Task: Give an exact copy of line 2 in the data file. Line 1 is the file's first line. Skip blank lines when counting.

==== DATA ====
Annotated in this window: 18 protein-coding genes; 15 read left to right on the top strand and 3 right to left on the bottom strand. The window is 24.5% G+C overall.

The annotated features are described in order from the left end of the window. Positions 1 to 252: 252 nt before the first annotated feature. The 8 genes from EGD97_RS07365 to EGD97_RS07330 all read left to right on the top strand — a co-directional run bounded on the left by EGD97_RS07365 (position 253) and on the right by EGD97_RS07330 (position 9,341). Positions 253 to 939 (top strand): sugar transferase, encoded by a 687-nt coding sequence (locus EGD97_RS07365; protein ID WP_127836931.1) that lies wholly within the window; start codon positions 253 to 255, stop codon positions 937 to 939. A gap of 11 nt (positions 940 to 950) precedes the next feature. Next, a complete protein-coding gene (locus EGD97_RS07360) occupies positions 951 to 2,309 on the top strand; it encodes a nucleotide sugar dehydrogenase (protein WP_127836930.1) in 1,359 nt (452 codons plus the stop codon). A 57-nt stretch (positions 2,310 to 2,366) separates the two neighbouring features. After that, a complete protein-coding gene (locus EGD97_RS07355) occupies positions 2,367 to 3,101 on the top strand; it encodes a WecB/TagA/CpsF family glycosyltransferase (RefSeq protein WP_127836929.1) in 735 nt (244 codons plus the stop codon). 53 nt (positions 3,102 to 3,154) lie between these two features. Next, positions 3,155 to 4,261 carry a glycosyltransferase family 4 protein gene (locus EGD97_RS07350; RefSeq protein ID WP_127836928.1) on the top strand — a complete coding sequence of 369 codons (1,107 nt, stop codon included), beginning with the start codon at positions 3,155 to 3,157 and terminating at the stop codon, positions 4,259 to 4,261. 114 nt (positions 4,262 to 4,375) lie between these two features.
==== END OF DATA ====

The annotated features are described in order from the left end of the window. Positions 1 to 252: 252 nt before the first annotated feature. The 8 genes from EGD97_RS07365 to EGD97_RS07330 all read left to right on the top strand — a co-directional run bounded on the left by EGD97_RS07365 (position 253) and on the right by EGD97_RS07330 (position 9,341). Positions 253 to 939 (top strand): sugar transferase, encoded by a 687-nt coding sequence (locus EGD97_RS07365; protein ID WP_127836931.1) that lies wholly within the window; start codon positions 253 to 255, stop codon positions 937 to 939. A gap of 11 nt (positions 940 to 950) precedes the next feature. Next, a complete protein-coding gene (locus EGD97_RS07360) occupies positions 951 to 2,309 on the top strand; it encodes a nucleotide sugar dehydrogenase (protein WP_127836930.1) in 1,359 nt (452 codons plus the stop codon). A 57-nt stretch (positions 2,310 to 2,366) separates the two neighbouring features. After that, a complete protein-coding gene (locus EGD97_RS07355) occupies positions 2,367 to 3,101 on the top strand; it encodes a WecB/TagA/CpsF family glycosyltransferase (RefSeq protein WP_127836929.1) in 735 nt (244 codons plus the stop codon). 53 nt (positions 3,102 to 3,154) lie between these two features. Next, positions 3,155 to 4,261 carry a glycosyltransferase family 4 protein gene (locus EGD97_RS07350; RefSeq protein ID WP_127836928.1) on the top strand — a complete coding sequence of 369 codons (1,107 nt, stop codon included), beginning with the start codon at positions 3,155 to 3,157 and terminating at the stop codon, positions 4,259 to 4,261. 114 nt (positions 4,262 to 4,375) lie between these two features.